I am writing this in the last week of November with thoughts of Christmas holiday play schemes and winter parties at the forefront of my mind.
It has been a wonderful few months with so much happening it is hard to know where to begin. So I have decided to start with poetry….
I was privileged to spend an evening with our new Birmingham youth club recently when they hosted a visit from Charlie Jordon one of the Cities best known poets. I was unsure how our young people would react and it was amazing to see a group of teenagers sitting spellbound listening to a poem that named each of them and talked of their achievements. They then went on to write their own poems with a little help from key workers and the end of the evening saw a poetry performance by the entire group – something I would not have anticipated.
Really ‘hearing’ our children, young people and adults is something that I think is the most important thing we can do. Hearing the poems our youngsters had written made me think about how hard it is to be heard properly when you may communicate differently. One of the things I am most proud of is how hard my team work to ensure everyone does get heard and by being heard is then provided with a service that is appropriate, where they feel safe and that they enjoy.
Our Birmingham services are now in full swing with Reach Out providing much needed home based support for 14 – 19 year olds and their families, although we urgently need more volunteers in the City if we are to meet the huge need we have found. The play team are offering something for everyone aged 8 – 19 and are running their first family fun day soon. Our siblings group is developing and will be off on their first outing over the Christmas holidays. Siblings of those on the spectrum are another group whose voices need to be heard!
Despite the economic woes around us, fundraising efforts have continued and thankfully been more successful than I feared. In Birmingham, David, one of our play team organised a wonderful Curry Night at the Celebrity Restaurant in the City centre and as well as a great night with lovely food, they raised £500 for us. Barclays West London Commercial Branch dedicated their winter event to us, with an auction and raffle raising the fabulous sum of £7,590 towards funding our Saturday play scheme in Brent. City Bridge Foundation has agreed to fund our YNOT? youth club in North London for the next three years and Children in Need are funding half of our play, after school and holiday provision in Barnet. It appears that amidst all the clamour regarding financial downturns and recessions the voices raised in support of charities like ours can still get heard, even if we have to shout a little louder and more persistently than in the past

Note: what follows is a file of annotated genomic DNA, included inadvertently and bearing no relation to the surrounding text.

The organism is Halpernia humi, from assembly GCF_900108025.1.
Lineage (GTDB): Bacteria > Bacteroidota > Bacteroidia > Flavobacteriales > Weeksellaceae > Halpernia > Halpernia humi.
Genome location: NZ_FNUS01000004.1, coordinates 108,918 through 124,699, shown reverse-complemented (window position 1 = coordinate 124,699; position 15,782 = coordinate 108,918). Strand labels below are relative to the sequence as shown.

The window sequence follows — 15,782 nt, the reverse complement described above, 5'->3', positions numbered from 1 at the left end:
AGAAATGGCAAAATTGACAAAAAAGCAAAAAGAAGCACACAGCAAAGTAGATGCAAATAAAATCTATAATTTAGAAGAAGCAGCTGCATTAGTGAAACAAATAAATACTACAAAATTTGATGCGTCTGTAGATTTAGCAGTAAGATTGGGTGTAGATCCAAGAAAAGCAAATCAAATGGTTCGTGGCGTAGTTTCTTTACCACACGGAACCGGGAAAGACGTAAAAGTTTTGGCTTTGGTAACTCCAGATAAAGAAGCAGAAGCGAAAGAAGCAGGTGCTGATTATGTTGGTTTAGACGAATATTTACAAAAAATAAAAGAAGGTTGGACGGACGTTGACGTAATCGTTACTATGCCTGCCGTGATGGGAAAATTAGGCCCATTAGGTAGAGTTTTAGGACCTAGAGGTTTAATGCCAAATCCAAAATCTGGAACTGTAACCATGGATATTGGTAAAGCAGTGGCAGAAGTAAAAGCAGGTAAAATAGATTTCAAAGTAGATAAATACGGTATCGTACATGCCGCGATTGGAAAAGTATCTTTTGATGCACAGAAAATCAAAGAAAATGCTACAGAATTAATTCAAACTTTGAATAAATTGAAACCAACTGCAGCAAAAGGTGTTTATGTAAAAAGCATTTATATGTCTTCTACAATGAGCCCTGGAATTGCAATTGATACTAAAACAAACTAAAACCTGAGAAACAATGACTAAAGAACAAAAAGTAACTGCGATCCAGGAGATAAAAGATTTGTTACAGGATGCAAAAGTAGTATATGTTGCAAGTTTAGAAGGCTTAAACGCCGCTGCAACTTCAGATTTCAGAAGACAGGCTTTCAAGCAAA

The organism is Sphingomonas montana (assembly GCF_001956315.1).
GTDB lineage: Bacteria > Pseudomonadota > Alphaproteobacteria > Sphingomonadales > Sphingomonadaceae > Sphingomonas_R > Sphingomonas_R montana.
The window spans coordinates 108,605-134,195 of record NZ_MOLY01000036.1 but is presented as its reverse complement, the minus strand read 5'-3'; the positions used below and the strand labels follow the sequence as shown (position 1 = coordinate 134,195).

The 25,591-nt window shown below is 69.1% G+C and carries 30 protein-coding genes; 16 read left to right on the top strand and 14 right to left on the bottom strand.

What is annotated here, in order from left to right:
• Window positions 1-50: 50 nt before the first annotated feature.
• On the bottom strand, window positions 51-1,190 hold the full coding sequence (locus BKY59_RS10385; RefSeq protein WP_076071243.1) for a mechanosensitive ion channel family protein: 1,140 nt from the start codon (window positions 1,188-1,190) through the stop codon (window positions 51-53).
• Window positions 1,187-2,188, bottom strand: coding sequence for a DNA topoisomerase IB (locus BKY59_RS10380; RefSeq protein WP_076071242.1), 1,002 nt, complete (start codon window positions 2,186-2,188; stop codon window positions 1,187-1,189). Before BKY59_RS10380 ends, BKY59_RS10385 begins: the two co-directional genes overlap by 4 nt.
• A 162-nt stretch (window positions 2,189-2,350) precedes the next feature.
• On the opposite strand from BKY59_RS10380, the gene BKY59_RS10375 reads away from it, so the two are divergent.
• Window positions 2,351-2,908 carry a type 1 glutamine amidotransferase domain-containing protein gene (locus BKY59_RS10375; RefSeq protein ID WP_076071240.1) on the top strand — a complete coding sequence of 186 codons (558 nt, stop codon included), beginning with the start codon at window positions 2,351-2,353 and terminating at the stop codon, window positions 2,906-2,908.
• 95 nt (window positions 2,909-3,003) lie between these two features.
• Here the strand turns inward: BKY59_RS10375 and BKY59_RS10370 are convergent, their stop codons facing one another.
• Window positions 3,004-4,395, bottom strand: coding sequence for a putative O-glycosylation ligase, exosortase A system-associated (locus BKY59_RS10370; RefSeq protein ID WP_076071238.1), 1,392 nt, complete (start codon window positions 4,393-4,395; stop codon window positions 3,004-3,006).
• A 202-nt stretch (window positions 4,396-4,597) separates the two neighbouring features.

We have also heard the demands from young adults aged 19 -25 for something geared towards their needs and our music and art therapists are working together to offer a social skills/arts based group especially for them. Watch this space for more details.
Voices from the East have not been ignored either and we are currently working with colleagues and friends in Newham to see if we can offer a specialist after school service for some young people from East London who would like the same opportunities as their more westerly counterparts to have fun.
Resources for Autism is growing but I am acutely aware that however big we get I do not want to lose touch with all of you who have been kind enough to talk to me either by email, phone or in person. It is only by listening to you that I can be certain that I am taking RfA in the right direction and that I am really meeting the needs of you, your children and those you love and care for. So please do keep talking to me, I can’t promise to do everything but I can promise you will be heard and your views, needs, hopes and expectations will be taken seriously and responded to as best as I can.
Thank you for listening………..